Unlike most years, October 2016 has been pretty limited in terms of new horror films. There were plenty of releases earlier in the year like The Purge: Election Year, The Conjuring 2, and Lights Out but, surprisingly, the Halloween season has been pretty barren. In all fairness, Rings, the long awaited sequel in The Ring franchise was pushed back from its original October 28th release date. With this, only two horror films saw wide releases this October: Rob Zombie’s 31 and Ouija: Origin of Evil.
Writer/director Mike Flanagan has been busy over the past few years with his films Oculus, Before I Wake, and Hush. With Origin of Evil, Flanagan directed and co-wrote the screenplay with Jeff Howard. It’s actually the second film of the Ouija series and is a prequel to the critically slammed 2014 film. Despite being a prequel, it’s not required that you see the original Ouija. This film can easily be followed without any prior knowledge of the series.
A widow named Alice Zander (Elizabeth Reaser) and her two daughters, Lina (Annalise Basso) and Doris (Lulu Wilson), perform seances for customers looking to communicate with deceased loved ones. Lina and Doris perform supernatural stunts while Alice maintains the showmanship. Lina sneaks out of the house one night and plays with a Ouija board with some of her friends. An angry mother catches them and Alice, although upset with Lina, decides to add a Ouija board to their business. Eventually, Doris uses the board alone and is overtaken by an evil spirit.
The plot itself is your typical horror movie fare. It’s not like there haven’t been countless films about demonic possession over the years. However, such is the case with The Conjuring and its sequel, possession can still be done right. As far as Origin of Evil is concerned, it has some pretty good moments. The best thing that the film does is to keep the horror solely with Doris. She becomes the monster. Similarly to The Exorcist, the young girl becomes a physical threat due to the spirit inside. There aren’t multiple supernatural forces haunting the family, just the one vessel of evil.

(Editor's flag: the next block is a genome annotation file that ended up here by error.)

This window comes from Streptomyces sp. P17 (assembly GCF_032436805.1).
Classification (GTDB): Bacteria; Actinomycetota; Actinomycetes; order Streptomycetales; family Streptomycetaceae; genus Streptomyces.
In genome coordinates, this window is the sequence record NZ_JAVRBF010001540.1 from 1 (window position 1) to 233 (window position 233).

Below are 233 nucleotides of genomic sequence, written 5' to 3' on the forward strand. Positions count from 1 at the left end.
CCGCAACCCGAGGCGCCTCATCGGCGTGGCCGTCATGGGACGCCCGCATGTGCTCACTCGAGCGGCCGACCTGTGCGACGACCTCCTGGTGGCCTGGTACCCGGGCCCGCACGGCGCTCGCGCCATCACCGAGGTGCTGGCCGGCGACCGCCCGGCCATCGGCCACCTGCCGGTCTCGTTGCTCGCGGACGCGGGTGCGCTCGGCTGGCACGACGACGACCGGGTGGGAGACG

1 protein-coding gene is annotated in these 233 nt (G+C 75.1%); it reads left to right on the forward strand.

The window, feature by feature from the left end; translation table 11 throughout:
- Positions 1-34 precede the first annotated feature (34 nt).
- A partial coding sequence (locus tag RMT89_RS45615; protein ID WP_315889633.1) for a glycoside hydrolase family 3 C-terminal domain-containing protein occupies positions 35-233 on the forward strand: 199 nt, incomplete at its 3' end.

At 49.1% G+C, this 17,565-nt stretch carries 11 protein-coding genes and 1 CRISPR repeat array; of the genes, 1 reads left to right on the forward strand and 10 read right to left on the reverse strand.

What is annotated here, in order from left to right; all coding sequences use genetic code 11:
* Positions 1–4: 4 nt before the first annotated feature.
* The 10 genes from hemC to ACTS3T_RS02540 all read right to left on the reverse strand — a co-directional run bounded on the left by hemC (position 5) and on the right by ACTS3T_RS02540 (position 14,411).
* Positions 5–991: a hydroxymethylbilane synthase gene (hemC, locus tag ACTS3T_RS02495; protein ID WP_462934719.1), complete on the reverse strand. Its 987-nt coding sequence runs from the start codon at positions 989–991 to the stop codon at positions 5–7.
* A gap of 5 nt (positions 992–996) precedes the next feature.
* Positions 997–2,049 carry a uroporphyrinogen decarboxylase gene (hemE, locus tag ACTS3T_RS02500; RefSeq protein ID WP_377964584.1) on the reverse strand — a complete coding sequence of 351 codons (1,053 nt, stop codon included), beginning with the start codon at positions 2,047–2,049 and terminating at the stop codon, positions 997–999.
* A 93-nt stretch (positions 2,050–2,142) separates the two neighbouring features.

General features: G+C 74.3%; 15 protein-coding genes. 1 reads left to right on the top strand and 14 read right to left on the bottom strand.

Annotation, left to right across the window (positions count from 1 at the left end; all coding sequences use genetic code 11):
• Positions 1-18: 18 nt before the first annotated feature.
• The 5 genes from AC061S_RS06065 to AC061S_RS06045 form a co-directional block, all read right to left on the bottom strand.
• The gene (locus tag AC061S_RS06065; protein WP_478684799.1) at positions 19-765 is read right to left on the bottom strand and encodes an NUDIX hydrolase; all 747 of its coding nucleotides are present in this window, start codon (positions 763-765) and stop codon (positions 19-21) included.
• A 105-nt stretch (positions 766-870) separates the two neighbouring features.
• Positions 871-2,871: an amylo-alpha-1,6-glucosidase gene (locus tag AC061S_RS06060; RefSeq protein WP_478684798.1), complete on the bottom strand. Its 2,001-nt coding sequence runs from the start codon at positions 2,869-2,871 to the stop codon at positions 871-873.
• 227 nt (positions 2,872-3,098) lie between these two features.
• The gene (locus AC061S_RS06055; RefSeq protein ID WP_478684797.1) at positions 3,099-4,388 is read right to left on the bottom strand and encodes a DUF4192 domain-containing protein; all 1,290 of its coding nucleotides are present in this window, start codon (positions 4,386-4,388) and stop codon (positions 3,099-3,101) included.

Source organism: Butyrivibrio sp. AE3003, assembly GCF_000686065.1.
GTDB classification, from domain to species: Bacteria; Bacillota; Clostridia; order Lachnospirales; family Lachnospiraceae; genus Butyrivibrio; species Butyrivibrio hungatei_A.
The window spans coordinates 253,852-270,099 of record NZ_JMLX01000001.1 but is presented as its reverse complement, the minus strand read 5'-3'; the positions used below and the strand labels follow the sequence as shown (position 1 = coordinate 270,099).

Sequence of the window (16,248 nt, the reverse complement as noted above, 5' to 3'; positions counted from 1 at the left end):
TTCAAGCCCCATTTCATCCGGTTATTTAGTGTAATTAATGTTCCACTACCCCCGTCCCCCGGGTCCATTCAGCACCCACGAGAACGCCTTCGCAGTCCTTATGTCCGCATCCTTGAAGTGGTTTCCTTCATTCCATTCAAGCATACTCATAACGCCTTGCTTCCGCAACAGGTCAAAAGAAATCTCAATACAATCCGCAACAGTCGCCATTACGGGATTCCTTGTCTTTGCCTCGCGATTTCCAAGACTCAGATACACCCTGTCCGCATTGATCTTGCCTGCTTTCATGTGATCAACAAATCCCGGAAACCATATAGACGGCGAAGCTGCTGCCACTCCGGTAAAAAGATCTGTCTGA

What Flanagan excels at in his films, is making audiences sympathize with his characters. In Oculus, a brother and sister suffer through a family tragedy that you root for them to overcome. In Hush, a deaf woman is being needlessly terrorized by an unknown assailant. Again in Origin of Evil, a traumatized family become the victims of horror. Flanagan’s characters are already weakened going into these events which makes them even more susceptible to the terror they endure. Lina is the most battle tested in this film since she’s the one that notices the evil within Doris whereas Alice believes that her youngest daughter is experiencing newfound powers that they can benefit from.
While Flanagan continues to prove himself as a capable horror writer/director, none of his films have been perfect and that’s also the case with this new one. Oddly enough, the film suffers from some extremely uneven pacing. There are plenty of thrills to keep your attention but it seems like a lot of the scenes were filmed and pieced together later. Alice and Lina seem to go back and forth on Doris’s mental state. Right after she does something to sway them towards believing something’s wrong, the next scene will have them sweep the issue under the metaphorical rug. On a day to day basis within the film, there’s no consistency for the characters’ actions and it becomes distracting by the end.
Also, while there are some legitimately jumpy moments, there are other times where loud sound cues and cutaways are used for cheap scares. This is one reason why building an atmosphere is so important in horror. If filmmakers are able to deliver a sinister atmosphere to keep viewers on their toes, then there’s no reason to have jump scares. Unfortunately, Origin of Evil is bland in atmosphere. It’s too polished especially for the 1967 throwback time period they boast during the opening credits. The iffy CGI effects thrown in here and there don’t do the film any favors either. Simply put, when an effect doesn’t look real, it’s easily dismissed.
When you see films like Ouija: Origin of Evil, it’s easy to compare it to The Exorcist immediately. There’s a reason why the latter continues to reign as one of the best horror movies of all time. The practical effects, the simplified story, and the atmosphere are all top notch. It has been 43 years since The Exorcist was released in theaters and the demonic possession sub-genre has still not progressed past what it did best. Ouija: Origin of Evil is not a bad film by any means. It’s an enjoyable watch but it doesn’t necessarily add anything new to horror in general. It’s better than the majority of possession films out there but if you’re looking for some legitimate scares, stick with The Conjuring or the gold standard of demonic possession, The Exorcist.